Though there are different shades of meaning for spirit, contrary to what you might think, the term “spirit” in Scripture, does not imply consciousness, or personal identity separate from one’s body. When someone dies, there is not a conscious entity that separates from the body and goes to God.
So what is it that goes to God at death? Notice that the Scripture uses the term, “return” to God who gave it. In other words, whatever God gave to man to impart life is what returns to God.
The word “ruwach”, (strongs number 07307) is the Hebrew word translated breath in this passage. It is most often translated “spirit” (232 times). It tells us that God breathed this spirit (or breath) of life into Adam. It came from Him. He was not transferring a preexisting intelligent entity to a new body as is the case in reincarnation theology.
From the passage itself, we cannot conclude that a conscious entity, the identity of a person, or even the record of one’s life goes to God at death. From the context, all that we can conclude goes to God at death is actually “returning to God”. In other words, what goes to God at death, is something that came from God to start with. It is the spark of life that God breathed into man in the beginning, that returns to God at death.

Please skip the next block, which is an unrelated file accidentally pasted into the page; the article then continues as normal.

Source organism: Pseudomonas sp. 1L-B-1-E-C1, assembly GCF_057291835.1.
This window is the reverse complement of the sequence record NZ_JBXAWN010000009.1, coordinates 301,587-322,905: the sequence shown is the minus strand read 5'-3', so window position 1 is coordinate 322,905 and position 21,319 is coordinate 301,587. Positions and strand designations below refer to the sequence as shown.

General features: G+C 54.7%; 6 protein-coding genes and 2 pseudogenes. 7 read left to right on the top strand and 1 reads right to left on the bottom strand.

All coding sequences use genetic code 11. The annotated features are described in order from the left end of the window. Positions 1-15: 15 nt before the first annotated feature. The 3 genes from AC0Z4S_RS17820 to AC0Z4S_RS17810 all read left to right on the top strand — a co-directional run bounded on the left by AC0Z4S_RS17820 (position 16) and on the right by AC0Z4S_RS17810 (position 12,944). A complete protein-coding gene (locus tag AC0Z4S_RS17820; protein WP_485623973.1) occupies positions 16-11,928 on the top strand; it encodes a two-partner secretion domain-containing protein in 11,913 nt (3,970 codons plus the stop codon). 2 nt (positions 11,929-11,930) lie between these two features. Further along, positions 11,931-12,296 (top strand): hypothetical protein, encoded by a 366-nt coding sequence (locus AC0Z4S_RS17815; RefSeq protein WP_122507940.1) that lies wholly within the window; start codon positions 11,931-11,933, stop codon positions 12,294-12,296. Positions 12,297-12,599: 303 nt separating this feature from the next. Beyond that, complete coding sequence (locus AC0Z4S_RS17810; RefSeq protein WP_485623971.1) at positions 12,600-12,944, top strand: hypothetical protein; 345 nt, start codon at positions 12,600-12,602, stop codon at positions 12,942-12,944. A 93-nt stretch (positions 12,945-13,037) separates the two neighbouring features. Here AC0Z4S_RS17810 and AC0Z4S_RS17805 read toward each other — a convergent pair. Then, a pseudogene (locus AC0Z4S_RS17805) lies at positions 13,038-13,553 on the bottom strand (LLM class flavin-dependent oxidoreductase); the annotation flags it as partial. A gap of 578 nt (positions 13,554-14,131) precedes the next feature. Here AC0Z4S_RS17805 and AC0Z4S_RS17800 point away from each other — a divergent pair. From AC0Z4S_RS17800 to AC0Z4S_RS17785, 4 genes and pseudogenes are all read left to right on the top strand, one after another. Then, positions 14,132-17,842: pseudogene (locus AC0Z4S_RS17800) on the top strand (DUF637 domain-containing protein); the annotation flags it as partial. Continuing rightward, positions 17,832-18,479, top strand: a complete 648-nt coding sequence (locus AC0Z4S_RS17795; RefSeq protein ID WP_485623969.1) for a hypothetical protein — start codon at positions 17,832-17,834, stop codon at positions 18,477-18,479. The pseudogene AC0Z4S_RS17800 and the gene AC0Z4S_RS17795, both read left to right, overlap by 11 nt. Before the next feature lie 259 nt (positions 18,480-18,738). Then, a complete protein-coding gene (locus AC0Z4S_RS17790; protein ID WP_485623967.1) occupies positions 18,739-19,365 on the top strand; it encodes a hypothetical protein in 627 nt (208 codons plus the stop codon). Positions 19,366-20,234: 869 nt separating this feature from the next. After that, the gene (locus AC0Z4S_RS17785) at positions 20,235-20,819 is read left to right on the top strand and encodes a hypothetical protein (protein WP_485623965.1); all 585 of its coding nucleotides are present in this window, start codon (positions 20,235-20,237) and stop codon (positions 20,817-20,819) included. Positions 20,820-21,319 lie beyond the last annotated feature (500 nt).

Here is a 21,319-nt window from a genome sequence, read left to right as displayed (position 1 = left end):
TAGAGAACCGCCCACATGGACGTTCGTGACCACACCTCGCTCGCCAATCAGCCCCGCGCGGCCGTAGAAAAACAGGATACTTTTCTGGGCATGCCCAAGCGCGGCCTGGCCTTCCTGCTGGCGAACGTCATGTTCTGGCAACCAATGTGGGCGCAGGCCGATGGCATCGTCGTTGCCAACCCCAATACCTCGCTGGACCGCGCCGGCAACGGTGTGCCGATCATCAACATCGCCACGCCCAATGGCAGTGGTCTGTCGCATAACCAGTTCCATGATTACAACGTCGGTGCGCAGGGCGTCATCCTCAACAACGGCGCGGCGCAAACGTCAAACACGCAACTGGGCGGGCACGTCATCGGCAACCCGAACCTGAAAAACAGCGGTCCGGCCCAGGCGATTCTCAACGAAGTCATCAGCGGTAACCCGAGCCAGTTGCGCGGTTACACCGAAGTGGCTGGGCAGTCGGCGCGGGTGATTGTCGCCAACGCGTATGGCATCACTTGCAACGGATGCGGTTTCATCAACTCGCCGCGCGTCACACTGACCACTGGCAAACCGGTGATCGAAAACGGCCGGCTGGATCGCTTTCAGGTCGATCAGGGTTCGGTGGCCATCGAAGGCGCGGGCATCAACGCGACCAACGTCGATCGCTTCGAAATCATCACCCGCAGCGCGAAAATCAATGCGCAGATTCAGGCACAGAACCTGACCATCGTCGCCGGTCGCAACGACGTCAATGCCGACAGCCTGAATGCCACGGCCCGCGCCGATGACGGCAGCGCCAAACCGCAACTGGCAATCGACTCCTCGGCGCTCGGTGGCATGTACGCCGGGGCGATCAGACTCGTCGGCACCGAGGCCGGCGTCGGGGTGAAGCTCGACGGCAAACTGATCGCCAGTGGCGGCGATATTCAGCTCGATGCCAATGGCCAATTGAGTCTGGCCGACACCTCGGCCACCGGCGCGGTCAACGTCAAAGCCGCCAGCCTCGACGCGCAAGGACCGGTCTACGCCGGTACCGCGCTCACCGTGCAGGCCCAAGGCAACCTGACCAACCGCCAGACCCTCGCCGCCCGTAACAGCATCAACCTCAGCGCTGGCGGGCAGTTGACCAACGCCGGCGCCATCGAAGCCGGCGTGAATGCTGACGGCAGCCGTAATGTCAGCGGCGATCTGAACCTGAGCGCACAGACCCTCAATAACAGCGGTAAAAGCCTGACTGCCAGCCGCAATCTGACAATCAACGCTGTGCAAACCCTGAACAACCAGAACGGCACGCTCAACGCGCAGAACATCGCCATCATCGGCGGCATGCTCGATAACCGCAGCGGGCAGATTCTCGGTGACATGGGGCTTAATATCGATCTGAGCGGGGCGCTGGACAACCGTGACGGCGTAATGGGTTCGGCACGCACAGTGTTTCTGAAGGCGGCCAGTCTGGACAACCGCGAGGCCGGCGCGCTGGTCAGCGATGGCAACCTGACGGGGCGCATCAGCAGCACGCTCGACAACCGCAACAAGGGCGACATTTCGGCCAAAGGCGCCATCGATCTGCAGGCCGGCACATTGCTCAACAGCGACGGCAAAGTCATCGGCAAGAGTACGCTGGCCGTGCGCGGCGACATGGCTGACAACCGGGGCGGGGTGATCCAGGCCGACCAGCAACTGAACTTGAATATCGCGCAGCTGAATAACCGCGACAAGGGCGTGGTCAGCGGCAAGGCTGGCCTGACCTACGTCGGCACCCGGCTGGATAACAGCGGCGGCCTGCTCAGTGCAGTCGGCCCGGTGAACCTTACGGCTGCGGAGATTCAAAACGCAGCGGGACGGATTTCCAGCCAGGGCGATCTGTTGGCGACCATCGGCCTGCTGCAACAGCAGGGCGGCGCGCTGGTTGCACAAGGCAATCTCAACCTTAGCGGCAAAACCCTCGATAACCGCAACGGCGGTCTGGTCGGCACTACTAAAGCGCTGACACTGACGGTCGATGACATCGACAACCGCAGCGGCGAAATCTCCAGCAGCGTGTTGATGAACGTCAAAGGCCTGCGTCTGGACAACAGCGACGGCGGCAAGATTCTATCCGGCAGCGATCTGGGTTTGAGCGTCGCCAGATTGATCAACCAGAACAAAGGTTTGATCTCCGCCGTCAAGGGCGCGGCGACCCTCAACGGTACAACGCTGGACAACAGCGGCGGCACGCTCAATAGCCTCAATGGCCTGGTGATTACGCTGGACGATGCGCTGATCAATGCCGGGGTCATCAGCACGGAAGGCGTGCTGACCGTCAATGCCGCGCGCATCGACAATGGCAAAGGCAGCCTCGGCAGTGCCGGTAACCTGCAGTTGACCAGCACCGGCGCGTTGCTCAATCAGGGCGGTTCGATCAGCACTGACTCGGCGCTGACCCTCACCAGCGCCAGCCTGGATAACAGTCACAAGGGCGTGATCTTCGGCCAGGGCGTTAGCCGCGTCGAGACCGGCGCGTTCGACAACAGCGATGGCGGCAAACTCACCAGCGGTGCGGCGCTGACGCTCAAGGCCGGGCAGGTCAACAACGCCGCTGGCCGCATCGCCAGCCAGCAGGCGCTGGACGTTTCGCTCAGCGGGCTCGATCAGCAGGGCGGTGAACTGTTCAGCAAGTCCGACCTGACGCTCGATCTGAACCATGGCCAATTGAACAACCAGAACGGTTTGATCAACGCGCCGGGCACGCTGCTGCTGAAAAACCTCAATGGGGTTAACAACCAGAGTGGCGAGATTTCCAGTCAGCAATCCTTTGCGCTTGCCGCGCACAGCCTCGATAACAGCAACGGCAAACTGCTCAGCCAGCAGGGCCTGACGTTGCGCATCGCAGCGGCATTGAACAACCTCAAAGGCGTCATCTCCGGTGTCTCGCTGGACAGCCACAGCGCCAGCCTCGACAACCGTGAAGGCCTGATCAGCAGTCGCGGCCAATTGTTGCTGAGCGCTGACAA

God has an accurate record of every aspect of our lives:
He already has the blueprint of the soul5. There is nothing residing in man that needs to take its flight to God at death, so that God can know how to raise a person to life at the resurrection. He already has an accurate knowledge of what individually identifies a person.6 Death is like the light from a light bulb, when the current is withdrawn, the light simply goes out.